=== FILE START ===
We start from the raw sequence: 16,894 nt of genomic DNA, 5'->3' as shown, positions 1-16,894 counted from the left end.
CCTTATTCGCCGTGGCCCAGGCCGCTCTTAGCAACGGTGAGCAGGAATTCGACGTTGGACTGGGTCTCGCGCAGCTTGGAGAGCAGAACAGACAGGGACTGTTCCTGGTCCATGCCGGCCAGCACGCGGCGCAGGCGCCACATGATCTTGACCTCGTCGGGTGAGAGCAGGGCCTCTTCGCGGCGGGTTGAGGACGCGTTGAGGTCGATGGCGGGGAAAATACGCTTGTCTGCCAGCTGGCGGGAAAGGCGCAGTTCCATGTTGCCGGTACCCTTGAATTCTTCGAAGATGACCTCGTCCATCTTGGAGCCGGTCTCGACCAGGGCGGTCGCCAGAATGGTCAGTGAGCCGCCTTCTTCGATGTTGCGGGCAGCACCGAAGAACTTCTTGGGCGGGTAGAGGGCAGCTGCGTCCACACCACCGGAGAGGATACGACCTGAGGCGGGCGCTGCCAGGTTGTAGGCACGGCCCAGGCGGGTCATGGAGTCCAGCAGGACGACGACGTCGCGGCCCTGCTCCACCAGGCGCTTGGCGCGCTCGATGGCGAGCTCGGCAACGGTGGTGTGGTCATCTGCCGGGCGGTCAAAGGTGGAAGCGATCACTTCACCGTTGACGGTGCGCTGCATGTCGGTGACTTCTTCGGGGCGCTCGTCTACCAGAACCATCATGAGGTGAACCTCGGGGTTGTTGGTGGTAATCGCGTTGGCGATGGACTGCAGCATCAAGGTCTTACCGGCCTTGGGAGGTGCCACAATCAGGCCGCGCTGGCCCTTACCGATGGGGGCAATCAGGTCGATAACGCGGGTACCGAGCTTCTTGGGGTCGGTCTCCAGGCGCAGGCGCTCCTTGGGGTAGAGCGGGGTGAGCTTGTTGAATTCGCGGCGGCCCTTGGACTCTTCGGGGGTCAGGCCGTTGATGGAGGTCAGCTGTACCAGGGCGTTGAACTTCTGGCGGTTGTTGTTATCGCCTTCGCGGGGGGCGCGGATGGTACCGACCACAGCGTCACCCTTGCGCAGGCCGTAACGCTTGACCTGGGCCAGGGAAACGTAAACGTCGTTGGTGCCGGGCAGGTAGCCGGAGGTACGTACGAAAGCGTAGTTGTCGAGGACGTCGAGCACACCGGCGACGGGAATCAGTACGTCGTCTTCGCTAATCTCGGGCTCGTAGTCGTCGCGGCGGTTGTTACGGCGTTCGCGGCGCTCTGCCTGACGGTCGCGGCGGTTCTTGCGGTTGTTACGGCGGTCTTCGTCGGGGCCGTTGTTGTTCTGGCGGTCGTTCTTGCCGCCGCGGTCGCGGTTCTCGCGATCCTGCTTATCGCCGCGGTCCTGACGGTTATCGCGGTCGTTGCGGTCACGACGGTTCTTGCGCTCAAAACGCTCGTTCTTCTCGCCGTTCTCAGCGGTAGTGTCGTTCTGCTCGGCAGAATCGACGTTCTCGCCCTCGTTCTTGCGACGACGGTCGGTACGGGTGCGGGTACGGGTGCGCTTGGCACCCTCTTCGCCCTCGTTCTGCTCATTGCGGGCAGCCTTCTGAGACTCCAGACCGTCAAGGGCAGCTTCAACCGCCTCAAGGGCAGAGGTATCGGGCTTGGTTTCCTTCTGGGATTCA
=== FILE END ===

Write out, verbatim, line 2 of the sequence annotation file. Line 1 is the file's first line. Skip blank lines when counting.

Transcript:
CCTTATTCGCCGTGGCCCAGGCCGCTCTTAGCAACGGTGAGCAGGAATTCGACGTTGGACTGGGTCTCGCGCAGCTTGGAGAGCAGAACAGACAGGGACTGTTCCTGGTCCATGCCGGCCAGCACGCGGCGCAGGCGCCACATGATCTTGACCTCGTCGGGTGAGAGCAGGGCCTCTTCGCGGCGGGTTGAGGACGCGTTGAGGTCGATGGCGGGGAAAATACGCTTGTCTGCCAGCTGGCGGGAAAGGCGCAGTTCCATGTTGCCGGTACCCTTGAATTCTTCGAAGATGACCTCGTCCATCTTGGAGCCGGTCTCGACCAGGGCGGTCGCCAGAATGGTCAGTGAGCCGCCTTCTTCGATGTTGCGGGCAGCACCGAAGAACTTCTTGGGCGGGTAGAGGGCAGCTGCGTCCACACCACCGGAGAGGATACGACCTGAGGCGGGCGCTGCCAGGTTGTAGGCACGGCCCAGGCGGGTCATGGAGTCCAGCAGGACGACGACGTCGCGGCCCTGCTCCACCAGGCGCTTGGCGCGCTCGATGGCGAGCTCGGCAACGGTGGTGTGGTCATCTGCCGGGCGGTCAAAGGTGGAAGCGATCACTTCACCGTTGACGGTGCGCTGCATGTCGGTGACTTCTTCGGGGCGCTCGTCTACCAGAACCATCATGAGGTGAACCTCGGGGTTGTTGGTGGTAATCGCGTTGGCGATGGACTGCAGCATCAAGGTCTTACCGGCCTTGGGAGGTGCCACAATCAGGCCGCGCTGGCCCTTACCGATGGGGGCAATCAGGTCGATAACGCGGGTACCGAGCTTCTTGGGGTCGGTCTCCAGGCGCAGGCGCTCCTTGGGGTAGAGCGGGGTGAGCTTGTTGAATTCGCGGCGGCCCTTGGACTCTTCGGGGGTCAGGCCGTTGATGGAGGTCAGCTGTACCAGGGCGTTGAACTTCTGGCGGTTGTTGTTATCGCCTTCGCGGGGGGCGCGGATGGTACCGACCACAGCGTCACCCTTGCGCAGGCCGTAACGCTTGACCTGGGCCAGGGAAACGTAAACGTCGTTGGTGCCGGGCAGGTAGCCGGAGGTACGTACGAAAGCGTAGTTGTCGAGGACGTCGAGCACACCGGCGACGGGAATCAGTACGTCGTCTTCGCTAATCTCGGGCTCGTAGTCGTCGCGGCGGTTGTTACGGCGTTCGCGGCGCTCTGCCTGACGGTCGCGGCGGTTCTTGCGGTTGTTACGGCGGTCTTCGTCGGGGCCGTTGTTGTTCTGGCGGTCGTTCTTGCCGCCGCGGTCGCGGTTCTCGCGATCCTGCTTATCGCCGCGGTCCTGACGGTTATCGCGGTCGTTGCGGTCACGACGGTTCTTGCGCTCAAAACGCTCGTTCTTCTCGCCGTTCTCAGCGGTAGTGTCGTTCTGCTCGGCAGAATCGACGTTCTCGCCCTCGTTCTTGCGACGACGGTCGGTACGGGTGCGGGTACGGGTGCGCTTGGCACCCTCTTCGCCCTCGTTCTGCTCATTGCGGGCAGCCTTCTGAGACTCCAGACCGTCAAGGGCAGCTTCAACCGCCTCAAGGGCAGAGGTATCGGGCTTGGTTTCCTTCTGGGATTCA